By Tracey Engelking
Special to the SC Times
Much like no one likes a dirty beach, no one really likes blackball flags either. Sure, they have their place; the whole point of them existing in the summertime is to make the waters safer for everyone by keeping the hard boards away from swimmers and spongy boards. I think we all begrudgingly understand the necessity—seriously, who wants their 9’8″ log to cartwheel into the beach and take out a toddler from Wisconsin who just wrapped up the finishing touches on the third floor turret of her sandcastle? No one; that’s who. I’m talking about how a blackball flag signals not only the start to summer, but also the start of “the crowd”.
I’m not sure where “the crowd” comes from; some say inland, some say the East Coast, and some say Europe—I’m thinking this one could have a ring of truth to it, because I have seen a dramatic uptick in white Speedos since June. But, I do know that “the crowd” means the end to conveniently located empty parking spots, the end to wide open freeways, the beginning of the SanO line and the start of non-stop complaining about “the crowd.” However, even though “the crowd” can be a little overwhelmingly dense at times, they do bring with them lots of great stuff too. Without them, we might not have free summer beach concerts, The Pageant of the Masters, The Sawdust Festival, San Clemente Ocean Festival and loads more crowd-friendly stuff that us locals get to take in. In a way, “the crowd” kind of gives a lot more than it takes—much like our frenemy the blackball flag.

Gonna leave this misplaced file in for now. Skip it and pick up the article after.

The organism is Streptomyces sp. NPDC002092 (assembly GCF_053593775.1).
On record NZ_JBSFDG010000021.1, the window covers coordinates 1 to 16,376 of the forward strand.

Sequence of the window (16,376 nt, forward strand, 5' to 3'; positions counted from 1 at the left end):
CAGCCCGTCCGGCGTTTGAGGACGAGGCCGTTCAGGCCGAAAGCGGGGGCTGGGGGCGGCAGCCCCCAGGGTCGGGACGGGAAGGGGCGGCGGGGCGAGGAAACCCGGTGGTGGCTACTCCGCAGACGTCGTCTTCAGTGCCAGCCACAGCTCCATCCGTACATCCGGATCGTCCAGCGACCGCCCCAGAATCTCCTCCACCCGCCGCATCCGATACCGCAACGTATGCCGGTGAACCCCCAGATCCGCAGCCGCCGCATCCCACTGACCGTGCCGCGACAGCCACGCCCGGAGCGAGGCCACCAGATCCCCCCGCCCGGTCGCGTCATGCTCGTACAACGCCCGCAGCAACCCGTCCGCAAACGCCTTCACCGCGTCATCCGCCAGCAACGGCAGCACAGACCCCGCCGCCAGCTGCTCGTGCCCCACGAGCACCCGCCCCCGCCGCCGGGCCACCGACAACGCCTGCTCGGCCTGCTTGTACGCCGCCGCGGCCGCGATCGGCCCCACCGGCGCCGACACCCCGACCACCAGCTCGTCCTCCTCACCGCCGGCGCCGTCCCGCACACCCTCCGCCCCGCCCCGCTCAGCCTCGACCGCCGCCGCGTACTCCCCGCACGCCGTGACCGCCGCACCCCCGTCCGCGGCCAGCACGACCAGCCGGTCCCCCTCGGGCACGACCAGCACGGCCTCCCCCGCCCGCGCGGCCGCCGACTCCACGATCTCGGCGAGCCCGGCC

Sure, the blackball flag divides and conquers the beach into sections like “no hardboard surfing,” “no swimming,” “no SUPing” and “no super happy fun times.” Sometimes that can be a real bust to our plans, but it does give us a distinct line in the sand for the start of “the crowd” when the flags go up, and an end to “the crowd” when the flags come down. I like to think of the flags coming down—as they did Monday night at 6 p.m., not to be put up again until next June—as the start of Local Summer, the glorious months of September and October when the weather is still warm and the water isn’t quite cold enough for a full suit. “The crowd” is gone, the kids are back in school and it’s just you and me and a south swell.
Wave goodbye to “the crowd” for awhile, grab your board, drop the kids off at school, throw a smile on your face and let’s kick off Local Summer in style. See you in the water!
Tracey Engleking is the Lifestyle Athlete and Social Media Marketing Specialist for Hobie and author of the Hobie Surf Shop Blog at www.hobiesurfshops.wordpress.com.